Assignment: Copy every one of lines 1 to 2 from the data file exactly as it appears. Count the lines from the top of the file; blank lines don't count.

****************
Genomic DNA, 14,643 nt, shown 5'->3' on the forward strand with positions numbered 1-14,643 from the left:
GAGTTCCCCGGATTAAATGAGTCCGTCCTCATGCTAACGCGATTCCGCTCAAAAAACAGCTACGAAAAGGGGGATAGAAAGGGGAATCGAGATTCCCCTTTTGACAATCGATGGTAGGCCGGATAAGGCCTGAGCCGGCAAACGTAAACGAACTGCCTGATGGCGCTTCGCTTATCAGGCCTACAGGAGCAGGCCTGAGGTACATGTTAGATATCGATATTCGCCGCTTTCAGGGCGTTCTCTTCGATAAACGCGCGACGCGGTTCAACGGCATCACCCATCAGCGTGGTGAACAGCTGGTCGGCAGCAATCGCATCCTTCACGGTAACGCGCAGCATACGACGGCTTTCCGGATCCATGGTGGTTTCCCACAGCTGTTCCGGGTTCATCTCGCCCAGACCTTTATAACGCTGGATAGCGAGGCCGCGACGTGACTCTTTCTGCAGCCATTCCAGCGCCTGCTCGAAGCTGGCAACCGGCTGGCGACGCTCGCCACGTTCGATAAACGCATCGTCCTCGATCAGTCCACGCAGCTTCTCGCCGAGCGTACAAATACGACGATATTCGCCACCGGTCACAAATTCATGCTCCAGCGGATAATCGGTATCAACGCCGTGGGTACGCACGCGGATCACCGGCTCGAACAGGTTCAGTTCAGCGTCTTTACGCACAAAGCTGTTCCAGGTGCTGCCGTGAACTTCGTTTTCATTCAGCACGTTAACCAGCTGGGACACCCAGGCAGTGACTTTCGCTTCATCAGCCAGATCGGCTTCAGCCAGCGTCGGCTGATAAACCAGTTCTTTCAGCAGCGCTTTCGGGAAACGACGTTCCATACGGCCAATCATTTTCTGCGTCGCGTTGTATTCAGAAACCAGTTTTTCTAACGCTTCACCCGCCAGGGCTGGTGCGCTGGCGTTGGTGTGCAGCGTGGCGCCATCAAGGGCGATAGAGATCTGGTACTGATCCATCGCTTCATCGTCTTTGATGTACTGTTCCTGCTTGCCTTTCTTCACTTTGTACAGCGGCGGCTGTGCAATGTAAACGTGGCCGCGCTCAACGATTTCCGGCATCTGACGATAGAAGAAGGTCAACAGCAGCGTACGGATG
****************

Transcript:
Genomic DNA, 14,643 nt, shown 5'->3' on the forward strand with positions numbered 1-14,643 from the left:
GAGTTCCCCGGATTAAATGAGTCCGTCCTCATGCTAACGCGATTCCGCTCAAAAAACAGCTACGAAAAGGGGGATAGAAAGGGGAATCGAGATTCCCCTTTTGACAATCGATGGTAGGCCGGATAAGGCCTGAGCCGGCAAACGTAAACGAACTGCCTGATGGCGCTTCGCTTATCAGGCCTACAGGAGCAGGCCTGAGGTACATGTTAGATATCGATATTCGCCGCTTTCAGGGCGTTCTCTTCGATAAACGCGCGACGCGGTTCAACGGCATCACCCATCAGCGTGGTGAACAGCTGGTCGGCAGCAATCGCATCCTTCACGGTAACGCGCAGCATACGACGGCTTTCCGGATCCATGGTGGTTTCCCACAGCTGTTCCGGGTTCATCTCGCCCAGACCTTTATAACGCTGGATAGCGAGGCCGCGACGTGACTCTTTCTGCAGCCATTCCAGCGCCTGCTCGAAGCTGGCAACCGGCTGGCGACGCTCGCCACGTTCGATAAACGCATCGTCCTCGATCAGTCCACGCAGCTTCTCGCCGAGCGTACAAATACGACGATATTCGCCACCGGTCACAAATTCATGCTCCAGCGGATAATCGGTATCAACGCCGTGGGTACGCACGCGGATCACCGGCTCGAACAGGTTCAGTTCAGCGTCTTTACGCACAAAGCTGTTCCAGGTGCTGCCGTGAACTTCGTTTTCATTCAGCACGTTAACCAGCTGGGACACCCAGGCAGTGACTTTCGCTTCATCAGCCAGATCGGCTTCAGCCAGCGTCGGCTGATAAACCAGTTCTTTCAGCAGCGCTTTCGGGAAACGACGTTCCATACGGCCAATCATTTTCTGCGTCGCGTTGTATTCAGAAACCAGTTTTTCTAACGCTTCACCCGCCAGGGCTGGTGCGCTGGCGTTGGTGTGCAGCGTGGCGCCATCAAGGGCGATAGAGATCTGGTACTGATCCATCGCTTCATCGTCTTTGATGTACTGTTCCTGCTTGCCTTTCTTCACTTTGTACAGCGGCGGCTGTGCAATGTAAACGTGGCCGCGCTCAACGATTTCCGGCATCTGACGATAGAAGAAGGTCAACAGCAGCGTACGGATG